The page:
When reading borrowed books, put down the chips and salsa

I love borrowing and lending books. But I have to admit: I don’t usually return books in the same condition I received them. Somehow, I manage to get water or food on the inside pages. Or I bend the cover. Or my cat, who loves to eat the corners of books, leaves her teeth marks on the book’s cover.

Fortunately, the people I often borrow books from don’t care when their books come back looking a little less new than they did when they lent them out. (At least this is what they tell me.) When I can, I buy my own books so I can add to my collection, write in the books and refer to them later in essays or stories. But borrowing is fun, in part because you can talk about the book with whoever you lend it to/borrow it from. The more you talk about books with someone, the more apt you are to know what types of books they’ll want to read and borrow.

I recently came across a blog post about “proper book borrowing etiquette” and it got me thinking about taking better care of the books I borrow. I was surprised to see how many hits I got when I searched for this term. The gist of these tips is that people shouldn’t eat while reading books they’ve borrowed, they shouldn’t write in them and they should return them in a timely manner.

The advice about not eating while reading borrowed books reminded me of a book binder who I interviewed in Dallas a few years ago. She said several customers had come to her shop asking her to clean the pages of books they borrowed. One man, she said, was eating chips and salsa while reading a borrowed book and accidentally got salsa all over the outer edges of the pages. He tried to wipe it off and ending up making even more of a mess. Whoops. He went to “the book lady,” as she was called, and asked her to make the book look new again. She did her best, she said.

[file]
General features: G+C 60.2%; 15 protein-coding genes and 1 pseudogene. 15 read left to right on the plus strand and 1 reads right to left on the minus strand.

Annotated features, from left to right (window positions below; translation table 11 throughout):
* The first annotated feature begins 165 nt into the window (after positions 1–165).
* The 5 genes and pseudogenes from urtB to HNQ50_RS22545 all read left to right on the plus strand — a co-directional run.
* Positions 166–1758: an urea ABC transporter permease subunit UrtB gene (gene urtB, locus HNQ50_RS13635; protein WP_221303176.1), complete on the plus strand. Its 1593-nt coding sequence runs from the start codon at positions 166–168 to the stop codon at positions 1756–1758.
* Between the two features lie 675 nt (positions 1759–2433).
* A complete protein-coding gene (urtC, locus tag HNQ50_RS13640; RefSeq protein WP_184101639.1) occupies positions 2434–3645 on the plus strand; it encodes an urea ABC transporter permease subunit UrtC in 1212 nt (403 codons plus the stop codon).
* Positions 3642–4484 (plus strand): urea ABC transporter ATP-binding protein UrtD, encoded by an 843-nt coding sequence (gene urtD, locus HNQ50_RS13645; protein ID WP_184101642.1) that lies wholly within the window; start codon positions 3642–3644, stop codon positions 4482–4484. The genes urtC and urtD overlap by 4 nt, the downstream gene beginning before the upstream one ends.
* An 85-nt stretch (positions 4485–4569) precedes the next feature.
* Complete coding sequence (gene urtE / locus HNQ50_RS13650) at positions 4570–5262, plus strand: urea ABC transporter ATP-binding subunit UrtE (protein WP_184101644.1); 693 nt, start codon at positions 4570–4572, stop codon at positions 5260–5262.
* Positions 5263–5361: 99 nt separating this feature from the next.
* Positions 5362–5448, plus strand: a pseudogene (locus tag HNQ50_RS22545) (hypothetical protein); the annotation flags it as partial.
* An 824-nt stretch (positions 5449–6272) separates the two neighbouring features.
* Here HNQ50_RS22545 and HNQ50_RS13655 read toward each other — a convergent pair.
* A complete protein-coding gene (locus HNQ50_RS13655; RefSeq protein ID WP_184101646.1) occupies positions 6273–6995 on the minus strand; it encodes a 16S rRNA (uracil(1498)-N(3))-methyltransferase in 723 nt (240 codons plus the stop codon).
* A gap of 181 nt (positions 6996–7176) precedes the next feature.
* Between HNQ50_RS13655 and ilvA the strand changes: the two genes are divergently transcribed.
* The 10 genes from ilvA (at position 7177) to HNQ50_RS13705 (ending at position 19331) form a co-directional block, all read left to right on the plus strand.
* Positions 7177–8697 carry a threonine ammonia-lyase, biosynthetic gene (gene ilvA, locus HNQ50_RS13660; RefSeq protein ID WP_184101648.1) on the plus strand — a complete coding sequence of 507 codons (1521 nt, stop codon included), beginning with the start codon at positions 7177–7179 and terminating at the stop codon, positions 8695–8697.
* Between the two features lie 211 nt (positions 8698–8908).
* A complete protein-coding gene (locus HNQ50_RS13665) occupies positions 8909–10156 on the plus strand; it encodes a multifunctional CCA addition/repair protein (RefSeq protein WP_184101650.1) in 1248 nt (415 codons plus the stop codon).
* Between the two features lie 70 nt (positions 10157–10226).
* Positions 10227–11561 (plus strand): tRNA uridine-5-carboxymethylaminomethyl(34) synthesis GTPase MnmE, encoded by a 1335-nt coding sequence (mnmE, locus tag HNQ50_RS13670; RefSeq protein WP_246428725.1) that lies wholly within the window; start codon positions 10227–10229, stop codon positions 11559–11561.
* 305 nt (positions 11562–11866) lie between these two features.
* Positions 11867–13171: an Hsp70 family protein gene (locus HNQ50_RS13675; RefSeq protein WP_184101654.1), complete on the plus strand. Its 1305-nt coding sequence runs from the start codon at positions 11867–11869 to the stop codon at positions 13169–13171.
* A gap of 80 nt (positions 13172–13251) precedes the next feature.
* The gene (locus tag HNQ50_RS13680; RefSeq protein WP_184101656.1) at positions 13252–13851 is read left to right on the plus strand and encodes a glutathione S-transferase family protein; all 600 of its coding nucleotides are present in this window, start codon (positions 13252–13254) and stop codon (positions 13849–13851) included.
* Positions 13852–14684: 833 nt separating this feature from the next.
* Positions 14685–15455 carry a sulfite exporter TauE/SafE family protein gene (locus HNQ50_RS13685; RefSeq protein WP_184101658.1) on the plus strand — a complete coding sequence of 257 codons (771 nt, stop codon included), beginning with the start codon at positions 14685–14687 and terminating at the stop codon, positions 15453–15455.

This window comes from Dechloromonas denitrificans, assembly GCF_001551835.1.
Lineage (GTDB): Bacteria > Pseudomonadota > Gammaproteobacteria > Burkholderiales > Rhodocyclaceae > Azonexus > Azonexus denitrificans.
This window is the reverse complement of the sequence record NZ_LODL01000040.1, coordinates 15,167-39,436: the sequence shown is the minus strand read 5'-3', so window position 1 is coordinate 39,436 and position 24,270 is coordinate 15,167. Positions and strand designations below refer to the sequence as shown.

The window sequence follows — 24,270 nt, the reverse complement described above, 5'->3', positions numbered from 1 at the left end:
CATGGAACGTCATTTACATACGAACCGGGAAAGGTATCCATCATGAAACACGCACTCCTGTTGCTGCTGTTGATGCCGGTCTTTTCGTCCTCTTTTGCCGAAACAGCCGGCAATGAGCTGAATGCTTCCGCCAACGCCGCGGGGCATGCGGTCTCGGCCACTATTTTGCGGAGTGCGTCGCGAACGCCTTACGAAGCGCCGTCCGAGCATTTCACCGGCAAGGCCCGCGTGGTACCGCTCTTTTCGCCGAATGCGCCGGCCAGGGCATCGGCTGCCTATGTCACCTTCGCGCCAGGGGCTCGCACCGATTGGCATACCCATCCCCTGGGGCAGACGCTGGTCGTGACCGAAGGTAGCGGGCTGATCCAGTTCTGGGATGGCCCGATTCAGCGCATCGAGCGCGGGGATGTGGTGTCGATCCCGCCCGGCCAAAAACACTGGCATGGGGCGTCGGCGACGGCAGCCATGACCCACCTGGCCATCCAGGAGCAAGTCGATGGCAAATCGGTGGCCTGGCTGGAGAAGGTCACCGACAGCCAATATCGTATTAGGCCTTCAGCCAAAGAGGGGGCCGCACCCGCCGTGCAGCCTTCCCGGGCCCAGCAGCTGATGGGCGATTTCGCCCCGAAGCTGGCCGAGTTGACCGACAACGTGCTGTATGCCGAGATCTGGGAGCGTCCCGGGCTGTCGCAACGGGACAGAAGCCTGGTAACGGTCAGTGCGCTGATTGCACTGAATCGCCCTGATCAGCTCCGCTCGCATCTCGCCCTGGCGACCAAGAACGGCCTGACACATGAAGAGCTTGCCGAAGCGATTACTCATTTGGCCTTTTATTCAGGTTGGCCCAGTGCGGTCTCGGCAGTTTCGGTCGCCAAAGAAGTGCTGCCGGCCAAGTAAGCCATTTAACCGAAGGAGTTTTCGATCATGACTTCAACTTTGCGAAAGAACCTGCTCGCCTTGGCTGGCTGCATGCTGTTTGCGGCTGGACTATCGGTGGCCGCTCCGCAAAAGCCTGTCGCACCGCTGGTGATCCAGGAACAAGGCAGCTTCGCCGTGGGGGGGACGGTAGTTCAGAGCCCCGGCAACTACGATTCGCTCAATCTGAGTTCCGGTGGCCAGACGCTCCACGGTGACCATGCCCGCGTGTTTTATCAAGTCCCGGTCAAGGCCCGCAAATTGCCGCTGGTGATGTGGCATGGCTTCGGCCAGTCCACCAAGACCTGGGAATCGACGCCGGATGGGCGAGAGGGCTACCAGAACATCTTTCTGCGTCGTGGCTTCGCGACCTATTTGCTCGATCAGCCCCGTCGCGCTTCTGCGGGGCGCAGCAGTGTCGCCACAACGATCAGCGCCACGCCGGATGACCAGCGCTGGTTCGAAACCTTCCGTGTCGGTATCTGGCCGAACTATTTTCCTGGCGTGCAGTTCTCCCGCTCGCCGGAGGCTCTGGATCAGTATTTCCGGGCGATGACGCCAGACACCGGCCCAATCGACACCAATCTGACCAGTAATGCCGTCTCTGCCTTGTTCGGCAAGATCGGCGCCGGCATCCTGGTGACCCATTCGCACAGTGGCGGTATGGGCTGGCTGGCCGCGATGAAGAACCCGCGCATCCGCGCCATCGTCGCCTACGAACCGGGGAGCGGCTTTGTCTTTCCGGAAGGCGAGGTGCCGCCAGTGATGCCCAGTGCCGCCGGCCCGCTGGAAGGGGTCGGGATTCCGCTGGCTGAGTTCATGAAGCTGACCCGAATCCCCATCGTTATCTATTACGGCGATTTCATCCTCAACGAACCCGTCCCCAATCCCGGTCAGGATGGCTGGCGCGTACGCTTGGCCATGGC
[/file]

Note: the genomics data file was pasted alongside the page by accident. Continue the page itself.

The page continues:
I’m going to try to be better about taking care of books that people lend me. (Note to self: keep them away from my cat and don’t eat salsa while reading them.) When giving out books, though, I don’t mind if they come back to me in worse shape than when I lent them out. As long as they don’t have missing pages, I like seeing that they were a little loved.

Published by Mallary Tenore Tarpley

Mallary is a mom of two young kiddos -- Madelyn and Tucker. Mallary absolutely loves being a mom and often writes about the need to find harmony when juggling motherhood and work. Mallary is the Assistant Director of the Knight Center for Journalism in the Americas at the University of Texas at Austin, where she manages the Center's various programs related to distance learning, freedom of expression, and digital journalism. Previously, she was Executive Director of Images & Voices of Hope and Managing Editor of The Poynter Institute’s media news site, Poynter.org. Mallary grew up outside of Boston and graduated from Providence College in Rhode Island. In 2015, she received a certificate in nonprofit management from Duke University. She now lives in beautiful Austin, Texas, with her kids, husband Troy and cat Clara. She's working on a memoir, slowly but surely. You can reach her at mjtenore@gmail.com.

One thought on “When reading borrowed books, put down the chips and salsa

  1. Hi, I’m an italian blogger, fond of journalism and new media. So, borrowing and lending books can be the key to improve human relationships but I’m very jealous of my own books…what a problem!!

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